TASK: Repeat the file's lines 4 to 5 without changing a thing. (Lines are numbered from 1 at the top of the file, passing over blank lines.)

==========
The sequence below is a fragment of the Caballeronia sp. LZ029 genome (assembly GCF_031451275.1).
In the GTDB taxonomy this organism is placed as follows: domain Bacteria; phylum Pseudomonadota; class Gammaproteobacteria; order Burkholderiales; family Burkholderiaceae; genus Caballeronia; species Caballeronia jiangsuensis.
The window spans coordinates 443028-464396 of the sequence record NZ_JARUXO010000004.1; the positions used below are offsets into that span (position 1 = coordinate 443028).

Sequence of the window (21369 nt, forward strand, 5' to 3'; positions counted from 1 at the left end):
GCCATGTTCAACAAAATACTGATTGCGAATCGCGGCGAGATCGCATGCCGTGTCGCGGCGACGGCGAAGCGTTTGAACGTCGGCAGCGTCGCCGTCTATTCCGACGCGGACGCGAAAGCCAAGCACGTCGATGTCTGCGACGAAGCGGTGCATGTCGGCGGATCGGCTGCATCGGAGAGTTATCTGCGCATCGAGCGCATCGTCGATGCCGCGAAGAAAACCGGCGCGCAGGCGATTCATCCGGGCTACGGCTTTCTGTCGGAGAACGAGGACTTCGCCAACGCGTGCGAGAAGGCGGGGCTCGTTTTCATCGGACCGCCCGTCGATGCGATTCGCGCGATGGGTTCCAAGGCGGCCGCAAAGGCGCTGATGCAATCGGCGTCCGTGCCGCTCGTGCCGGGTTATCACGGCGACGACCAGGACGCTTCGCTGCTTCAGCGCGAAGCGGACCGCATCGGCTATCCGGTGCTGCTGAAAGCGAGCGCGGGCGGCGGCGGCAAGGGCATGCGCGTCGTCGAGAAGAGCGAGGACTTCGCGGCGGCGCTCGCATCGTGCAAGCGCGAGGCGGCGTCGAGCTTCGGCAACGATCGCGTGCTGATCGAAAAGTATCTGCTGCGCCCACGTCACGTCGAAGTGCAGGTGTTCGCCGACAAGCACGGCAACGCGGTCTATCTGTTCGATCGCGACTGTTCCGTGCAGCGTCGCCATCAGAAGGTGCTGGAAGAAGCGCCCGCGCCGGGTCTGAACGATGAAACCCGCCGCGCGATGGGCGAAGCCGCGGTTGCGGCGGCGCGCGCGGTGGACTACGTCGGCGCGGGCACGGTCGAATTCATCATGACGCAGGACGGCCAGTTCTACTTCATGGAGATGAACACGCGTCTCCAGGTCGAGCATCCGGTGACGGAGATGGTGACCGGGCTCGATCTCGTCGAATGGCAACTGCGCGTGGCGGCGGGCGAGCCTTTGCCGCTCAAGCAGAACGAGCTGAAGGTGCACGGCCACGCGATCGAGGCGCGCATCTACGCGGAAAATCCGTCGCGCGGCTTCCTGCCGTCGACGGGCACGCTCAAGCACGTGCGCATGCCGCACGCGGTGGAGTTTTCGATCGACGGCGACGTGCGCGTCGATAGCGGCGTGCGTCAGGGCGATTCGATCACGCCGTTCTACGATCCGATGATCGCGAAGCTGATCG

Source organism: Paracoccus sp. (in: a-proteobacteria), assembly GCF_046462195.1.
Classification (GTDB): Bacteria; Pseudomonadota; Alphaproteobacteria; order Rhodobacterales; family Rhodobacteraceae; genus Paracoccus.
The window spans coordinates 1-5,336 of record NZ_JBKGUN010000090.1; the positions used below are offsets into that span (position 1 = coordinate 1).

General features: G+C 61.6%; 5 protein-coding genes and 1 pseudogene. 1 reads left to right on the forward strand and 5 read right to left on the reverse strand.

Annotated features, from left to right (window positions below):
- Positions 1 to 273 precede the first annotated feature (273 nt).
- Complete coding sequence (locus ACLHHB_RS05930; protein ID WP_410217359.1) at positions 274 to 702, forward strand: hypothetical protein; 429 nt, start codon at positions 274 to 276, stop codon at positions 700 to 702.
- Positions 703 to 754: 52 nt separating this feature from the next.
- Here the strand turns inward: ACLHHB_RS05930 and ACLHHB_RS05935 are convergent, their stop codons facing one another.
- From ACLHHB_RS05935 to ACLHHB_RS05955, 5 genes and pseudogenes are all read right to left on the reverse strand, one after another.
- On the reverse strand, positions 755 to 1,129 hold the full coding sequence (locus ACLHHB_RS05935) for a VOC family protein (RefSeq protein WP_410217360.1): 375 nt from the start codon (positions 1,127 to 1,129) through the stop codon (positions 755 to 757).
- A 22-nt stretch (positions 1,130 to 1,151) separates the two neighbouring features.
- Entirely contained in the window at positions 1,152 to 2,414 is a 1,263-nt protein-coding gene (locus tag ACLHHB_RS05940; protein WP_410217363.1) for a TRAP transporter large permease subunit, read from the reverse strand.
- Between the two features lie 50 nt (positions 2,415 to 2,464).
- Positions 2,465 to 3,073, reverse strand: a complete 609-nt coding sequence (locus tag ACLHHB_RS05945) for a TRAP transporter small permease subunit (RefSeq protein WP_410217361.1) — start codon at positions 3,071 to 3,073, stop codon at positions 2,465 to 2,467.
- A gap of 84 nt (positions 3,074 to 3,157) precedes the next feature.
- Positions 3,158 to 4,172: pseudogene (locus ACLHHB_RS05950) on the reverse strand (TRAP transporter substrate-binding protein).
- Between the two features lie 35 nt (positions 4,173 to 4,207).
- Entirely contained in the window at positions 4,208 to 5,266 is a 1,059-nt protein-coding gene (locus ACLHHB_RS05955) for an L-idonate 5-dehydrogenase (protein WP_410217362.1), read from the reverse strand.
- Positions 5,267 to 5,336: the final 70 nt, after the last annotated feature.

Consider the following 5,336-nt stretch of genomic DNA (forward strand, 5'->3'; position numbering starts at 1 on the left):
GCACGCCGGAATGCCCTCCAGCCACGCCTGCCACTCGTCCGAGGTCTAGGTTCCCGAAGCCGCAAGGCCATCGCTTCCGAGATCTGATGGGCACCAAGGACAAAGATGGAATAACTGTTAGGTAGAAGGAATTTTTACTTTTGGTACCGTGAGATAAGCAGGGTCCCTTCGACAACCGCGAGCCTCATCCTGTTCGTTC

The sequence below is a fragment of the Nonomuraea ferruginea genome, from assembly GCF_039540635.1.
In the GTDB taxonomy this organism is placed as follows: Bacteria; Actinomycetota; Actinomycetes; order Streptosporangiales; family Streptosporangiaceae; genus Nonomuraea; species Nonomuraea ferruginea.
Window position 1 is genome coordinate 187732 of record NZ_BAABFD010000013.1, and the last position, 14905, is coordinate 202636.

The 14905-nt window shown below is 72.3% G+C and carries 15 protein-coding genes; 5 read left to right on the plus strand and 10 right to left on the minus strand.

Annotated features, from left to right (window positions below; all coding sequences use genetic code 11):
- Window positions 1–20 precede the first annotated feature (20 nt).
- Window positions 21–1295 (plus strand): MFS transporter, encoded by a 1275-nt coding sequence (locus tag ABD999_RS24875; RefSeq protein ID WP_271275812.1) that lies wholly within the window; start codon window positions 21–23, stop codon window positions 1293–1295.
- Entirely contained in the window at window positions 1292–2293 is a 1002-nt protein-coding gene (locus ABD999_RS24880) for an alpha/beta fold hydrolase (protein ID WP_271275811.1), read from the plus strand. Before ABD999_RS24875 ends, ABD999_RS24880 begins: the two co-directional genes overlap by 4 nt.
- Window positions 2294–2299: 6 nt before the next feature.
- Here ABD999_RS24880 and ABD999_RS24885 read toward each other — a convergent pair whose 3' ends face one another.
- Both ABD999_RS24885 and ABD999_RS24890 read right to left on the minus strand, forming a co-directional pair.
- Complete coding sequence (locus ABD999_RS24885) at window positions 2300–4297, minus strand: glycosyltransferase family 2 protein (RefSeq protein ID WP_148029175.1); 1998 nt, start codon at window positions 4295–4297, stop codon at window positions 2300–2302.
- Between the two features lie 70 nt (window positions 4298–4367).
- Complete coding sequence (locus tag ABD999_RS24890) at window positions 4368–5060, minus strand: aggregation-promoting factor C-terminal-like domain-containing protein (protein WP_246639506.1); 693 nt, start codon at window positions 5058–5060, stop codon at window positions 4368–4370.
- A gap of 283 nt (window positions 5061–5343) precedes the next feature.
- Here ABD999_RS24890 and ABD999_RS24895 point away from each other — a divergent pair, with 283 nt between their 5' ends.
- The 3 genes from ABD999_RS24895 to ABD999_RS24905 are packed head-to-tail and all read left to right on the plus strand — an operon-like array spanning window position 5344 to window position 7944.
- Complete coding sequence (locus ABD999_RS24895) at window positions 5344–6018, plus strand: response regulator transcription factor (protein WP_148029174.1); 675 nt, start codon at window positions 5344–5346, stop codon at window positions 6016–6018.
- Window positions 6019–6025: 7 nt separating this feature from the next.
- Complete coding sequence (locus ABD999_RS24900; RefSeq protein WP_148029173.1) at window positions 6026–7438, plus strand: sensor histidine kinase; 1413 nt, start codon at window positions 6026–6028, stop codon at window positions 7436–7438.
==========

Sequence of the window (21369 nt, forward strand, 5' to 3'; positions counted from 1 at the left end):
GCCATGTTCAACAAAATACTGATTGCGAATCGCGGCGAGATCGCATGCCGTGTCGCGGCGACGGCGAAGCGTTTGAACGTCGGCAGCGTCGCCGTCTATTCCGACGCGGACGCGAAAGCCAAGCACGTCGATGTCTGCGACGAAGCGGTGCATGTCGGCGGATCGGCTGCATCGGAGAGTTATCTGCGCATCGAGCGCATCGTCGATGCCGCGAAGAAAACCGGCGCGCAGGCGATTCATCCGGGCTACGGCTTTCTGTCGGAGAACGAGGACTTCGCCAACGCGTGCGAGAAGGCGGGGCTCGTTTTCATCGGACCGCCCGTCGATGCGATTCGCGCGATGGGTTCCAAGGCGGCCGCAAAGGCGCTGATGCAATCGGCGTCCGTGCCGCTCGTGCCGGGTTATCACGGCGACGACCAGGACGCTTCGCTGCTTCAGCGCGAAGCGGACCGCATCGGCTATCCGGTGCTGCTGAAAGCGAGCGCGGGCGGCGGCGGCAAGGGCATGCGCGTCGTCGAGAAGAGCGAGGACTTCGCGGCGGCGCTCGCATCGTGCAAGCGCGAGGCGGCGTCGAGCTTCGGCAACGATCGCGTGCTGATCGAAAAGTATCTGCTGCGCCCACGTCACGTCGAAGTGCAGGTGTTCGCCGACAAGCACGGCAACGCGGTCTATCTGTTCGATCGCGACTGTTCCGTGCAGCGTCGCCATCAGAAGGTGCTGGAAGAAGCGCCCGCGCCGGGTCTGAACGATGAAACCCGCCGCGCGATGGGCGAAGCCGCGGTTGCGGCGGCGCGCGCGGTGGACTACGTCGGCGCGGGCACGGTCGAATTCATCATGACGCAGGACGGCCAGTTCTACTTCATGGAGATGAACACGCGTCTCCAGGTCGAGCATCCGGTGACGGAGATGGTGACCGGGCTCGATCTCGTCGAATGGCAACTGCGCGTGGCGGCGGGCGAGCCTTTGCCGCTCAAGCAGAACGAGCTGAAGGTGCACGGCCACGCGATCGAGGCGCGCATCTACGCGGAAAATCCGTCGCGCGGCTTCCTGCCGTCGACGGGCACGCTCAAGCACGTGCGCATGCCGCACGCGGTGGAGTTTTCGATCGACGGCGACGTGCGCGTCGATAGCGGCGTGCGTCAGGGCGATTCGATCACGCCGTTCTACGATCCGATGATCGCGAAGCTGATCG